As the pandemic progresses, we are all “In It Together” more than ever before. At Avenue Living, we are home to 20,000 people across the Prairies and we employ hundreds of team members. We are taking extra measures to sanitize all of our Communities. And we have some very detailed house cleaning guidelines that you can put into action today.
There is still much to learn about what causes coronavirus disease 2019 (COVID-19). Based on what is currently known, person-to-person virus spread happens most frequently among close contacts, within about six feet. This type of transmission occurs via respiratory droplets. Transmission of novel coronavirus to persons from surfaces contaminated with the virus has not been documented, but current evidence suggests that novel coronavirus may remain viable for quite some time, from hours to days, on surfaces made from a variety of materials. Cleaning of visibly dirty surfaces, followed by disinfection, is a best practice measure for prevention of COVID-19 and other viral respiratory illnesses in community settings.
With the Public Health Agency of Canada recommending increased cleaning as one of the most important preventative measures in the fight against COVID-19, we want to let you know that we have multiple backup cleaners at the ready in every one of our 19 centres, should any of our regular cleaning teams need to take time off due to illness or quarantine.
We also want to tell you about an EPA-registered disinfectant we are using in our buildings. Certified by the Environmental Protection Agency in the United States as non-toxic to human beings, EnviroShield Disinfecting Spray System offers an extra edge when it comes to safeguarding against COVID-19. With a special spray nozzle that adds an electrostatic charge to the solution during application, the disinfecting spray surrounds and clings to the surfaces it touches, killing harmful bacteria. We have increased our level of this disinfectant at all of our properties and offices. Additionally, our cleaners are spending more time sanitizing high-level touch points like door handles, elevator buttons, light switches and intercom buttons.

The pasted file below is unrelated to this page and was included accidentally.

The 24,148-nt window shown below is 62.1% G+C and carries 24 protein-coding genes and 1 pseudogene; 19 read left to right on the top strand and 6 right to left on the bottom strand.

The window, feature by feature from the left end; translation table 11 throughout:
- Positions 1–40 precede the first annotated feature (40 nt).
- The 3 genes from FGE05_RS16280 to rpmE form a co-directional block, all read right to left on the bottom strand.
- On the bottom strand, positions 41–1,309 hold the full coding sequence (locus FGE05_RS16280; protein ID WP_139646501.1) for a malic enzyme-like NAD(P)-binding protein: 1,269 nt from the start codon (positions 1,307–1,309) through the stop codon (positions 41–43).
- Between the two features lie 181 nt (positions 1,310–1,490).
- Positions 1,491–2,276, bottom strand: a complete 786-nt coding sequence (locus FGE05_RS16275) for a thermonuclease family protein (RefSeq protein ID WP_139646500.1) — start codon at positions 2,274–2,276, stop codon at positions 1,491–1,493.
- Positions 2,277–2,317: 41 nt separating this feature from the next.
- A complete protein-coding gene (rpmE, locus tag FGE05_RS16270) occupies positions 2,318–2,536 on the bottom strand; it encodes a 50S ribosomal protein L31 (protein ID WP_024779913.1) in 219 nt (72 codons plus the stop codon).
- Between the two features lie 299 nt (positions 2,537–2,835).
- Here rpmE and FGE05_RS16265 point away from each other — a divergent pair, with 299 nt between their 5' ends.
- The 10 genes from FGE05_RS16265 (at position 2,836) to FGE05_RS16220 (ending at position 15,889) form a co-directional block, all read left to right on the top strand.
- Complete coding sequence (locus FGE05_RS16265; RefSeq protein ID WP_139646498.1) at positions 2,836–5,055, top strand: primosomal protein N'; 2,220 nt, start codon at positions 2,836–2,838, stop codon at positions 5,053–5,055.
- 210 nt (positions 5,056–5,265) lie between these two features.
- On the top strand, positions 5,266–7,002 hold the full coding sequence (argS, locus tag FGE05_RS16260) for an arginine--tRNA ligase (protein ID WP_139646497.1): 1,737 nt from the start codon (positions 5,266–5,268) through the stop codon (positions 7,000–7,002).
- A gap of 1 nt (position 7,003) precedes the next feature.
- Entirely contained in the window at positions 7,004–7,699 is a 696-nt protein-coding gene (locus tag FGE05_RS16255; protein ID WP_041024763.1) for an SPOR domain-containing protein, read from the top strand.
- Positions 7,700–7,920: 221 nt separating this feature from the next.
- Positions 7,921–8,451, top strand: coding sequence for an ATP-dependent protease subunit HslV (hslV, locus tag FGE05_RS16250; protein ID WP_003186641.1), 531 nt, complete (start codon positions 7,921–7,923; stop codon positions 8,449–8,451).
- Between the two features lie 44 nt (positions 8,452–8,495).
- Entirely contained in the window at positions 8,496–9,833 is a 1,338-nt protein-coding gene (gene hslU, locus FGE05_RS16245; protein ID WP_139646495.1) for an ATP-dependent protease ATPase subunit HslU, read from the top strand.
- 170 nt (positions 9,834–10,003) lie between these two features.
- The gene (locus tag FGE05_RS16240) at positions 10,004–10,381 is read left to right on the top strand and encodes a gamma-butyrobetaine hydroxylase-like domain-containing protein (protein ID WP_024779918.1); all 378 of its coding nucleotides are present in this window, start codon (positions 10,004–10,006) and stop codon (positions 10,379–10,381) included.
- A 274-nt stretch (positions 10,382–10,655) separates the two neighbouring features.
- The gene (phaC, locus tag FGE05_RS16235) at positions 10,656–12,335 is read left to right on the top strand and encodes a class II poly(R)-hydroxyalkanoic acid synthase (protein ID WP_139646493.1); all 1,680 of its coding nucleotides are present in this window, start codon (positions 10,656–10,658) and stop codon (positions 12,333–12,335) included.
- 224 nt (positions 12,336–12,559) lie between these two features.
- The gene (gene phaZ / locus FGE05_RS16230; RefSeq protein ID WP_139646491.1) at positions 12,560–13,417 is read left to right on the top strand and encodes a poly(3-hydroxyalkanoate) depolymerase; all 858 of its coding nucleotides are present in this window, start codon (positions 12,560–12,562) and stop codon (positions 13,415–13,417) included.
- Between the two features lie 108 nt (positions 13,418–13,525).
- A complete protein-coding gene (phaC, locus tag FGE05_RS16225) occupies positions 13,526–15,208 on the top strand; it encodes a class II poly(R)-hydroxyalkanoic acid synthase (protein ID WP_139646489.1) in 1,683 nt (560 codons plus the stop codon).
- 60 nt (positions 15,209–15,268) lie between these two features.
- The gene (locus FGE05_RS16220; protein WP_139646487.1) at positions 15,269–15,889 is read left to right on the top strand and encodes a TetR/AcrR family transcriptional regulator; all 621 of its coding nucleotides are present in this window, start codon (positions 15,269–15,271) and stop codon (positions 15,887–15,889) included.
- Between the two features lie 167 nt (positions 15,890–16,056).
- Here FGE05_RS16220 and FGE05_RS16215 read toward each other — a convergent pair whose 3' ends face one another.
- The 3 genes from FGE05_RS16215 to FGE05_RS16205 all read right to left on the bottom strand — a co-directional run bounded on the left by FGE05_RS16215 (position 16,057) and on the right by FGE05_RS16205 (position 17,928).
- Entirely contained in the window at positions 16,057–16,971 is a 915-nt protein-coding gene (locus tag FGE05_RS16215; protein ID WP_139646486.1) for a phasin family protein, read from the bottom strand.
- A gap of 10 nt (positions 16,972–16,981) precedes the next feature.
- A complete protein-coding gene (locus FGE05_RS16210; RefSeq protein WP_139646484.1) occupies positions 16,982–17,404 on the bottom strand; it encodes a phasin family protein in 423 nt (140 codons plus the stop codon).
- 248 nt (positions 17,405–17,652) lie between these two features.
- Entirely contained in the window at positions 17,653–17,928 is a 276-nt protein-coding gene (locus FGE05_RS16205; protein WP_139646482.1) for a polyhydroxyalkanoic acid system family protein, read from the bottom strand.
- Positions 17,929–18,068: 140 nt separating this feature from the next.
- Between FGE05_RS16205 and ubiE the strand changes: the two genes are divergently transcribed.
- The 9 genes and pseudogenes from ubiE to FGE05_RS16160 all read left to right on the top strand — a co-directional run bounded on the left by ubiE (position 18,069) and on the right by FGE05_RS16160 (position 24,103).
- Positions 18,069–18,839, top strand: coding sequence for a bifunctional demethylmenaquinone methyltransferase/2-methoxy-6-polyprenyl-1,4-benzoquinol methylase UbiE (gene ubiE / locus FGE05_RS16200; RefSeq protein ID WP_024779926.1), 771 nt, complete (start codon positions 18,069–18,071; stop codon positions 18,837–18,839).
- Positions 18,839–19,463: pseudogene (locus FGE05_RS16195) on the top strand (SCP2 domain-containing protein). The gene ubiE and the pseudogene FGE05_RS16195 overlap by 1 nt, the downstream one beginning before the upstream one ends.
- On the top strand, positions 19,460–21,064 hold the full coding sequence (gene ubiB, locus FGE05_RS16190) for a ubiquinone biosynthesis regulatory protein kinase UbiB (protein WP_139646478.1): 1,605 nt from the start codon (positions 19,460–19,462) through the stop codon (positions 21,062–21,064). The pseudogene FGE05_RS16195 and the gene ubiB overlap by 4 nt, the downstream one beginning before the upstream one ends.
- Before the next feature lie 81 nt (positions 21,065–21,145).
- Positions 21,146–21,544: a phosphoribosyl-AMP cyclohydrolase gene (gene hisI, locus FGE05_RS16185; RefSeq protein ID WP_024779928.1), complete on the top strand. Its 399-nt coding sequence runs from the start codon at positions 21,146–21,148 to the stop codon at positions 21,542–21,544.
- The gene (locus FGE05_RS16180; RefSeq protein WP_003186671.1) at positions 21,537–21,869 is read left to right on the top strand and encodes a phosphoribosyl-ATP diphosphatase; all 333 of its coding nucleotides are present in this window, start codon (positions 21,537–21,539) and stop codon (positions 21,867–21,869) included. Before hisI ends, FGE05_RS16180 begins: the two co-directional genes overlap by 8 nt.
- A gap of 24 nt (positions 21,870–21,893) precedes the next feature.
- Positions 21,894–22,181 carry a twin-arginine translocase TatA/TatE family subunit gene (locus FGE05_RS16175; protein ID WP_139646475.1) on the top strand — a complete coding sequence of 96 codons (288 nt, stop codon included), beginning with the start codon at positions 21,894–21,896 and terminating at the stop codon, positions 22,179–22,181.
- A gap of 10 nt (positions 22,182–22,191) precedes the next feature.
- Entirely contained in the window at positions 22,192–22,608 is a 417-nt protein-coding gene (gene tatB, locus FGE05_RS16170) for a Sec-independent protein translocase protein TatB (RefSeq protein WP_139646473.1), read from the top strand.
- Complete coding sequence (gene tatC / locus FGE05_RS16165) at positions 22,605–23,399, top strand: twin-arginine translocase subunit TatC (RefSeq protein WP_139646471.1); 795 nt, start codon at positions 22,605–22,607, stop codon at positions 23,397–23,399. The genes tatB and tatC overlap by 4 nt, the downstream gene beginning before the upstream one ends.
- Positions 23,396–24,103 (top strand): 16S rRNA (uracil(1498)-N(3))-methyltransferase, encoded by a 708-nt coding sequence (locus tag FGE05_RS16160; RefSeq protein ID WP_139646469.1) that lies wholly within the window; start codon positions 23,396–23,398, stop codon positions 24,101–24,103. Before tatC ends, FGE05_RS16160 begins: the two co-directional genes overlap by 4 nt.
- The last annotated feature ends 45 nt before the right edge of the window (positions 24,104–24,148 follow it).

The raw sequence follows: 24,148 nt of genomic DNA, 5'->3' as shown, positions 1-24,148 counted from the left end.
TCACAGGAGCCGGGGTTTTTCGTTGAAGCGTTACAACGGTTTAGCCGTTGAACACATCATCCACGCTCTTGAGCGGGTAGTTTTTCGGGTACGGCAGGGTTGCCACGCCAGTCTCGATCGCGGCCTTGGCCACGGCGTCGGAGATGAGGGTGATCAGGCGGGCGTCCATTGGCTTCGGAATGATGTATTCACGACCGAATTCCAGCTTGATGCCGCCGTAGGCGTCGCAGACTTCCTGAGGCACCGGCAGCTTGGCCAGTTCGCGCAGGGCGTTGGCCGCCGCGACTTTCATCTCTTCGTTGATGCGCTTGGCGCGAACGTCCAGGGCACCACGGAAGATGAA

Please be assured, we are continually adapting our processes in accordance with the latest health guidelines. If you have any questions or concerns, please contact us at COVIDfirstname.lastname@example.org.
There are also actions you can take to safeguard your own home. Please read on for guidelines from our hazmat-certified cleaning team in Calgary, Calgary Trusted Cleaners.
If surfaces are dirty, they should be cleaned using a detergent or soap and water prior to disinfection.
For disinfection, diluted household bleach solutions, alcohol solutions with at least 70% alcohol, and most common EPA-registered household disinfectants should be effective.
Diluted household bleach solutions can be used if appropriate for the surface. Follow manufacturer’s instructions for application and proper ventilation. Check to ensure the product is not past its expiration date. Never mix household bleach with ammonia or any other cleanser. Unexpired household bleach will be effective against coronaviruses when properly diluted.
Prepare a bleach solution by mixing:
- 5 tablespoons (1/3rd cup) bleach per gallon of water OR
- 4 teaspoons bleach per quart of water
- For soft (porous) surfaces such as carpeted floor, rugs, and drapes, remove visible contamination if present and clean with appropriate cleaners indicated for use on these surfaces. After cleaning:
- If the items can be laundered, launder items in accordance with the manufacturer’s instructions using the warmest appropriate water setting for the items and then dry items completely.
Linens, Clothing, and Other Items That Go in the Laundry: